In the midst of negotiations about development in the South Street Seaport, a panel with deep knowledge about its past and with great concerns about its future will discuss "Who Owns the Waterfront?" on May 15 at Pace University.

Topics will include the history of the New York City waterfront, historic preservation, waterfront development and the public trust doctrine.

Panelists include Daniel E. Estrin, supervising attorney, Environmental Litigation Clinic, Pace Law School; Andrew Genn, senior vice president of ports and transportation, NYC Economic Development Corp.; Robert LaValva, founder and president of the New Amsterdam Market; and Roland Lewis, president and CEO of the Metropolitan Waterfront Alliance. The moderator will be Jason J. Czarnezki, Gilbert and Sarah Kerlin Distinguished Professor of Environmental Law, Pace Law School.

Date: May 15. Time: 7 p.m. Place: Lecture Hall North, Pace University, One Pace Plaza. Free, but space is limited. RSVP to

CALENDAR: Week of May 5
Folk singer Tom Chapin will play in Battery Park City's Wagner Park on Saturday.
(Photo: Terese Loeb Kreuzer)
May 8: The New York premiere of "Empire of Dirt," a film about three generations of women in an Anishinaabe family, who struggle with their anger, the fallout from their actions and their need for each other. Following the film, there will be a discussion with the producer and actor Jennifer Podemski, who has a leading role in the film, and with Shannon Masters, the writer. Place: National Museum of the American Indian, 1 Bowling Green. Time: 6 p.m. Free. For more information, click here.

May 10:
Under the auspices of the Battery Park City Parks Conservancy, master anglers introduce novices to catch-and-release fishing at Go Fish." In addition to fishing, there are art projects, birdwatching and a performance by folk singer Tom Chapin & Friends. Place: Wagner Park in Battery Park City. Time: Fishing, 10 a.m.-2 p.m.; Art project: 11 a.m.-2 p.m.; Birdwatching, 11 a.m.; Performance, 12:30 p.m. Free.

May 12
: "Street Scene," a black-and-white film from 1931 is the second in a series of three programs in which James Sanders, author of Celluloid Skyline, will discuss New York City as the scene and backdrop for more than a century of motion pictures.  On May 20, see "An Unmarried Woman." The programs are being presented under the auspices of the Historic Districts Council at the landmarked former Engine Co. 31, Downtown Community Television Center, 87 Lafayette St. (between Walker and White Streets) in Tribeca. Time: 6:30 p.m. Tickets: $10; $5 (Friends of HDC, seniors and students). For more information or to buy tickets, click here.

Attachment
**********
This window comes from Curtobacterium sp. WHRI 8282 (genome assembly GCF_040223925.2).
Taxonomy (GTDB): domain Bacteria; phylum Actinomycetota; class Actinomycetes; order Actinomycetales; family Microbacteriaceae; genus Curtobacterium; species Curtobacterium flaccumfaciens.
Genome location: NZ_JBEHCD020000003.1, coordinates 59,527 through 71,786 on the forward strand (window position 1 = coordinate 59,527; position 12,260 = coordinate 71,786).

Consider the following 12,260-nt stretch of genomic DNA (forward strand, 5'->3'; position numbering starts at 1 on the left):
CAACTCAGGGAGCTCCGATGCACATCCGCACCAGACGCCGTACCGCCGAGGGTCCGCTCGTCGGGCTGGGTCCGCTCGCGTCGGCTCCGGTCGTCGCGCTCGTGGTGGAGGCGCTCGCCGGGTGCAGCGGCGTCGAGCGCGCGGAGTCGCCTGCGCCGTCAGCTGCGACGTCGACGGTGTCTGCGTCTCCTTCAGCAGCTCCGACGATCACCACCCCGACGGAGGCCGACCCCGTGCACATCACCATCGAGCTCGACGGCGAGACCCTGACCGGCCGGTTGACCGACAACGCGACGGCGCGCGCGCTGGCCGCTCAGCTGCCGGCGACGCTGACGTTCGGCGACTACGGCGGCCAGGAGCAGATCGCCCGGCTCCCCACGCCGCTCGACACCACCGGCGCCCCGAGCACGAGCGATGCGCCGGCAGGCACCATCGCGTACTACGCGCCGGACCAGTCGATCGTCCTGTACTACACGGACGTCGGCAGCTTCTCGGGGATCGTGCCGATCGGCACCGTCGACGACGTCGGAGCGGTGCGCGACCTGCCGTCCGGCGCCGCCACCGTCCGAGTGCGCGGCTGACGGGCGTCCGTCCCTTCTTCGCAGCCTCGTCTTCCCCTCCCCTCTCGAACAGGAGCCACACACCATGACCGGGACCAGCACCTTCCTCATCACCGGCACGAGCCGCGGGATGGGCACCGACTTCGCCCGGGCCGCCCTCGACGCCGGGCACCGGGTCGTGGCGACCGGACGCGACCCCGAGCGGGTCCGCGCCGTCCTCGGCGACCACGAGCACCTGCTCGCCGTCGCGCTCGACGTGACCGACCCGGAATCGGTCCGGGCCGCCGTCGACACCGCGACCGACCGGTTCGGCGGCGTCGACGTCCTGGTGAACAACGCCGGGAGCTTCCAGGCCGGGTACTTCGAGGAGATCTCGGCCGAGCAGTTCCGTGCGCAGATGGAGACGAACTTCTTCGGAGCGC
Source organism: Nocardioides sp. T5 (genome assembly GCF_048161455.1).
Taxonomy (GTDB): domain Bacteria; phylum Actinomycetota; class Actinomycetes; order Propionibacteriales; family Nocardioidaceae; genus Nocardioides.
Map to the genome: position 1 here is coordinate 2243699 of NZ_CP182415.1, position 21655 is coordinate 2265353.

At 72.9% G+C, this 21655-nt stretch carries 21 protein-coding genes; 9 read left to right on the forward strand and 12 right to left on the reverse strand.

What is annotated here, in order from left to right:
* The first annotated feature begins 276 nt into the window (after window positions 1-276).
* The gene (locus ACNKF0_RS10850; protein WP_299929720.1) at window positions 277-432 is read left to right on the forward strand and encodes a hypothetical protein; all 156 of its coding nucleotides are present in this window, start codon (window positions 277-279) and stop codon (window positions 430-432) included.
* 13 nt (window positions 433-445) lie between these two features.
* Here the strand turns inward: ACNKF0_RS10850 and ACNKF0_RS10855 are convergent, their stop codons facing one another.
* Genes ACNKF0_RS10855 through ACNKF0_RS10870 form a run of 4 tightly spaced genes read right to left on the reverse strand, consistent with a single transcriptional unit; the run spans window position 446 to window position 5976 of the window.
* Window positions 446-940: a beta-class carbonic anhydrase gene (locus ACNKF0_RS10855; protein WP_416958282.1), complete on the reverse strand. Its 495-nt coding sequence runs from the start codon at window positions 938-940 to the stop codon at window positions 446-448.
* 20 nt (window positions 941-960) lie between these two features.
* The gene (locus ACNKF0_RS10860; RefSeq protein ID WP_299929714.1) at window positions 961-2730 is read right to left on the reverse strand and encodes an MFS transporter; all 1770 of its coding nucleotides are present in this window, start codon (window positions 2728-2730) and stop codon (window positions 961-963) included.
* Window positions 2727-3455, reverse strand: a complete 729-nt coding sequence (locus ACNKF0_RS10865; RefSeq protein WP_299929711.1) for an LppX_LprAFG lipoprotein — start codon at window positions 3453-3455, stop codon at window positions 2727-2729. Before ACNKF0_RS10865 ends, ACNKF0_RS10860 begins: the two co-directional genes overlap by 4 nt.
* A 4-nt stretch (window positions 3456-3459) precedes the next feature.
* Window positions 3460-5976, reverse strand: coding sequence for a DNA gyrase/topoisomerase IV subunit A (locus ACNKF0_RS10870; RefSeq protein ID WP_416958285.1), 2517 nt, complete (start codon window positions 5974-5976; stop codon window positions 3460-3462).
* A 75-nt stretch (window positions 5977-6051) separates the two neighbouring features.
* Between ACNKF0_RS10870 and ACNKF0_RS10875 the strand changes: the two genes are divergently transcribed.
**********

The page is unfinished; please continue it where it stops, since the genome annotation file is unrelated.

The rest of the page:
Reserve now: A three-hour Block Party Workshop on Saturday, May 17 at Bowne Printers (part of the South Street Seaport Museum) will teach participants how to carve and print linoleum blocks. Bowne's resident printer, Ali Osborn, will then use everyone's design to print a poster on Bowne's vintage Vandercook press. All materials supplied. Registration required. $15 non-refundable deposit for materials due by May 14. Place: 211 Water St. Time: 11 a.m.-2 p.m. Fee: $50; $45 (South Street Seaport Museum members). For more information or to make a reservation, email or call (646) 628-2707.

Ongoing: An exhibit called "Bright! Color in Three Dimensions" is in the lobby of 250 Vesey St., Brookfield Place. With the advent of digital and commercial technology, it has become easier to take the power of color for granted in two-dimensional mediums. The artists - Justin Adian, Caitlin Bermingham, Benjamin Dowell, Charles Dunn, Juan Fernando Morales, and Courtney Puckett - in Bright! take color to another level by manipulating it into sculptural forms. Whether made of plastic, textile, or paper, the artists use color as a foundation for the entire object, rather than the decorative finish to the piece. Time: 8 a.m. to 6 p.m. Through June 1. Free.

Ongoing: Poets House in Battery Park City presents "A Painter and His Poets," the first major retrospective show of George Schneeman's collaborative paintings, collages, prints, and books, with portraits of his poet friends, spanning 40 years. "A sort of utopia in the visual field filled with pleasure, quickness and wit" is how Schneeman himself described his collaborative work with poets. Exhibition on view through Saturday, Sept. 20, during regular Poets House hours. Place: 10 River Terrace. Free. For information about Poets House, click here.

Ongoing: "Discovery and Recovery: Preserving Iraqi Jewish Heritage," is at the Museum of Jewish Heritage in Battery Park City. The exhibit details the dramatic recovery of historic materials relating to the Jewish community of Iraq in a flooded basement in Saddam Hussein's intelligence headquarters, and the National Archives' ongoing work in support of U.S. government efforts to preserve these materials. Through May 18, 2014. Place: 36 Battery Place. Varying hours. Museum admission fees: $12 (adults); $10 (seniors) and $7 (students). Members and children 12 and under, free. Free admission on Wednesdays from 4 p.m. to 8 p.m. For more information, click here.

Ongoing: "Defining Lines: Maps from the 1700s and early 1800s" at the Fraunces Tavern
Museum. Twenty-seven maps provide a perspective on the evolving nation's place in history. A map from 1804, never before exhibited, shows the U.S. postal routes. Place: 54 Pearl St. Time: Noon to 5 p.m., daily. Admission fees: $7; $4 (seniors, students with ID, children, 6 to 8 years old. Children, 5 and under, free. Active military with ID, free. For more information, click here.
Ongoing: The National Museum of the American Indian is open daily from 10 a.m. to 5 p.m., with free admission. It offers free films, docent-led tours of its exhibitions and tours of its premises, the Alexander Hamilton U.S. Custom House, designed by Cass Gilbert. The building, which was completed in 1907, is a National Historic Landmark and is listed on the National Register of Historic Places. One Bowling Green. Phone: (212) 514-3700. For the museum's calendar, click here.

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Editor: Terese Loeb Kreuzer